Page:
Possibly the first Linklater film I was fascinated with before watching-this guy shot a film entirely in one place and it was interesting?? After so many years, it's still damn interesting with pretty good character actor moments for Ethan Hawke here. One of Uma Thurman's more underrated roles. A well-earned twist. Then when I really got into Linklater I think I had the exact same reaction to Boyhood's backstory.
3.5 Not at all an Ethan Hawke fan, but found him perfect in this role of a needy, meddling, washed-up hotshot who still thinks he's fascinating. Subject matter is still pertinent today, as white males try to come to terms with their power and privilege. Kudos for the writing of Amy's character. She is the "deus ex machina" who matter-of-factly sets them both straight.
This was a very interesting take on the male mind. The way it started by the amain character just throwing off his shoes in the hotel room made me laugh and think of a male figure. Once we got into talking about rape, and remembering two difference things within one scenario I got confused on the film. It was a great discription on the difference between men and female minds.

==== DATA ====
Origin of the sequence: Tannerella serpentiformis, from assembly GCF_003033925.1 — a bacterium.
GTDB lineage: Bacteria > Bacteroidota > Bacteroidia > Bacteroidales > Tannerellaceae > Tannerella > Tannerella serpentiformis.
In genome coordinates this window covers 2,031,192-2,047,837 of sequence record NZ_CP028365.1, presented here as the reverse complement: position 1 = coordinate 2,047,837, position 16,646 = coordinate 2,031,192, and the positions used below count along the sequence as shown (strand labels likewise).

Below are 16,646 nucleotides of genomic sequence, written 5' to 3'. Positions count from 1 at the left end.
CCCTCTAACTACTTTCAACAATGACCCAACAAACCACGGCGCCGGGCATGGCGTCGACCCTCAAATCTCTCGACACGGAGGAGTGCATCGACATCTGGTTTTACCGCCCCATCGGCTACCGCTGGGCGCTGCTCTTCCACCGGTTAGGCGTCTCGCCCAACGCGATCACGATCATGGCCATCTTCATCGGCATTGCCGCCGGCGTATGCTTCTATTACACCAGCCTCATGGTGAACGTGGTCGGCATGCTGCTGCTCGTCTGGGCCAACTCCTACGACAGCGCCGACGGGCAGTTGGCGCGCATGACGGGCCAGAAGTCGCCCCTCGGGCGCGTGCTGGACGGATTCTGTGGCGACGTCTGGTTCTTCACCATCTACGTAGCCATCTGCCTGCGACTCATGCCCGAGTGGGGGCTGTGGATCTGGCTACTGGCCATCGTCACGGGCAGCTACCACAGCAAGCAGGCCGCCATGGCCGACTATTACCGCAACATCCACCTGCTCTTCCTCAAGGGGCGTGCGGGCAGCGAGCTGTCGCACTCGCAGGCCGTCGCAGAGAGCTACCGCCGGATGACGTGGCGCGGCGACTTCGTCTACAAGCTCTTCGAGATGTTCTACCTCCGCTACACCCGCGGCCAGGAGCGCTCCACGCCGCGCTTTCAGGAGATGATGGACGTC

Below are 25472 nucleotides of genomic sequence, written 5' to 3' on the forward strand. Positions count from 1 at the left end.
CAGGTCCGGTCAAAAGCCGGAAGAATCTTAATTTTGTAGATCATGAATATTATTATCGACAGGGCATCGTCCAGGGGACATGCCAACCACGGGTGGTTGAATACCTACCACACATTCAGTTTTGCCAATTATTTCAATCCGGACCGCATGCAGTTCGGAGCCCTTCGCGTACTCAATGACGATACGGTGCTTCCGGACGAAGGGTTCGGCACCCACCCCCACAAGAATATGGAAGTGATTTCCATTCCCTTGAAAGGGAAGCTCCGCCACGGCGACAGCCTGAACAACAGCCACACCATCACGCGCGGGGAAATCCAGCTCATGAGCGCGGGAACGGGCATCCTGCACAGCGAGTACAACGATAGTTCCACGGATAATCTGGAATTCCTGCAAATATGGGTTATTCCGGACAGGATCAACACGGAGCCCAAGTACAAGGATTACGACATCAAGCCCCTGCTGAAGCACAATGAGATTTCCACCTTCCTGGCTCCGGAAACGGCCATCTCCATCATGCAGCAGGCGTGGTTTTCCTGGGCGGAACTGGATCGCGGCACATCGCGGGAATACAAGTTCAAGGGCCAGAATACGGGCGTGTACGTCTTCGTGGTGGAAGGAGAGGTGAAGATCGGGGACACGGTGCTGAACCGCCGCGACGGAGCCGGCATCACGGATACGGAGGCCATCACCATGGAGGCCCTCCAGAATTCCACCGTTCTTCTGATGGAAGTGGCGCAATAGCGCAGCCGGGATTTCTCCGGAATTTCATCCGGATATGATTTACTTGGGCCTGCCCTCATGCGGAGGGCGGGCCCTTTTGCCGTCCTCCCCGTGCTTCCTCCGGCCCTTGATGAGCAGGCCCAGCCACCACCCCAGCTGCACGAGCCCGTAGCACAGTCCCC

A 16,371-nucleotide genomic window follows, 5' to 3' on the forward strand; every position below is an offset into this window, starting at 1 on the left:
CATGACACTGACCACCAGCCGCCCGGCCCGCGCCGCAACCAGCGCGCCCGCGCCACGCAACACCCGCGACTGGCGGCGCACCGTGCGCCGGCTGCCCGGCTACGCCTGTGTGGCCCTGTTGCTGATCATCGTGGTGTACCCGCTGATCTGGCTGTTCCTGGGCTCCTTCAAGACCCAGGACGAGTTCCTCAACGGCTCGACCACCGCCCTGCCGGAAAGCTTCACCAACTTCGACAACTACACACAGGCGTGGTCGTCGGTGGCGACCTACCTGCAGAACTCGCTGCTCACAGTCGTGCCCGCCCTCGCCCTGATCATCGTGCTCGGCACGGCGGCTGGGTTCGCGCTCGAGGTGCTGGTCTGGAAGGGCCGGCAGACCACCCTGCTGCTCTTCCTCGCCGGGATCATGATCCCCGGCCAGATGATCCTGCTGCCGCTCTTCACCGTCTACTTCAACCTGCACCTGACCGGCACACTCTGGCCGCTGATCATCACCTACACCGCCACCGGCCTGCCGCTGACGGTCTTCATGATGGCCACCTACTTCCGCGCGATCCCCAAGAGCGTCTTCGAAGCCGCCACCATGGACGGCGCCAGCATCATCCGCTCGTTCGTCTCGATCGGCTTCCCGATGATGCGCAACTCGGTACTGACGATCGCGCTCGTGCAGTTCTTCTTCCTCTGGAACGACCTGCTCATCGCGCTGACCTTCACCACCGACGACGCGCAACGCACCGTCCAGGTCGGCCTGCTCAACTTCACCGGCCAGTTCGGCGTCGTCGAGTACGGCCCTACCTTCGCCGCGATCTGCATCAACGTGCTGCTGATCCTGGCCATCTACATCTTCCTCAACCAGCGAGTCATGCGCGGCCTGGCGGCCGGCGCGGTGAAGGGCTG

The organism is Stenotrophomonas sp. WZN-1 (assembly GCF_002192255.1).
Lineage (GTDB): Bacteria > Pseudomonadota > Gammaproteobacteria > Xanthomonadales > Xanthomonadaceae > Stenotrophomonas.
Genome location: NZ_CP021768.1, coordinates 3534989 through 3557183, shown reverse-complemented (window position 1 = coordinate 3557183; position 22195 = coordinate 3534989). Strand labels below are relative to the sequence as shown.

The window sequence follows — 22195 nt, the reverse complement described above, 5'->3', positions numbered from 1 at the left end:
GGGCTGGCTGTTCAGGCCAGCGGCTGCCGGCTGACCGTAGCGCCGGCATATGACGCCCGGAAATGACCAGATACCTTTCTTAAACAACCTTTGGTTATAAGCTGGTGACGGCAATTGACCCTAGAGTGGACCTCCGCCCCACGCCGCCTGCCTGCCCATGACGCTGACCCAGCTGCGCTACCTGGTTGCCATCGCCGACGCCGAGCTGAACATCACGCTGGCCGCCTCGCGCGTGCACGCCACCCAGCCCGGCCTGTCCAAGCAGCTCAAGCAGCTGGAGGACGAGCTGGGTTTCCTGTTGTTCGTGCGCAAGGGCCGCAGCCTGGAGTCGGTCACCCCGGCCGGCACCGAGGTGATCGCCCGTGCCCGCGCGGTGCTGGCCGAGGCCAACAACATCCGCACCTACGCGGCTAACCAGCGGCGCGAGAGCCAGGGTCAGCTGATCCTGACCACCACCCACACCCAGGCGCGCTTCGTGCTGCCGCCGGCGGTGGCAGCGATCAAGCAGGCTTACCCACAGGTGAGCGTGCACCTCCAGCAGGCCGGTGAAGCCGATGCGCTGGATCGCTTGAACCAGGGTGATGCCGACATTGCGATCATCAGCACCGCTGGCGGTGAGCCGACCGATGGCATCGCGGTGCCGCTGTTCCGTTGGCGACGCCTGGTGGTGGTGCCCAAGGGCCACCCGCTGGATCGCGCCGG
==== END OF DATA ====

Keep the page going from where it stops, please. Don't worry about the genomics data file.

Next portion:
I found this film to be a good perspective on morals and how we as humans act according to them to maintain an appearance. The two men in the this film have vastly different stances and positions on life. Seeing them talk to each other about whether they should live respectfully or authentically is interesting. And at the end the women at the forefront of their conversation makes them both question their actions.
Very well acted, especially by Ethan Hawke who is incredibly annoying and therefore believable as Vince. Also timely, since it shows the nuanced story of a date-rape through the eyes of those involved, and so avoids generalization. But the ending doesn't really work.
Grainy handheld video and the pallid seediness of a cheap motel room provide the stage for this layered confessional. Self-serving subjectivity and disingenuous motivations bounce among the cast, made more claustrophobic and suffocating by the transition from theatre to screen. A bit 'stagey' at times, but the performances and dialogue are penetrating and memorable.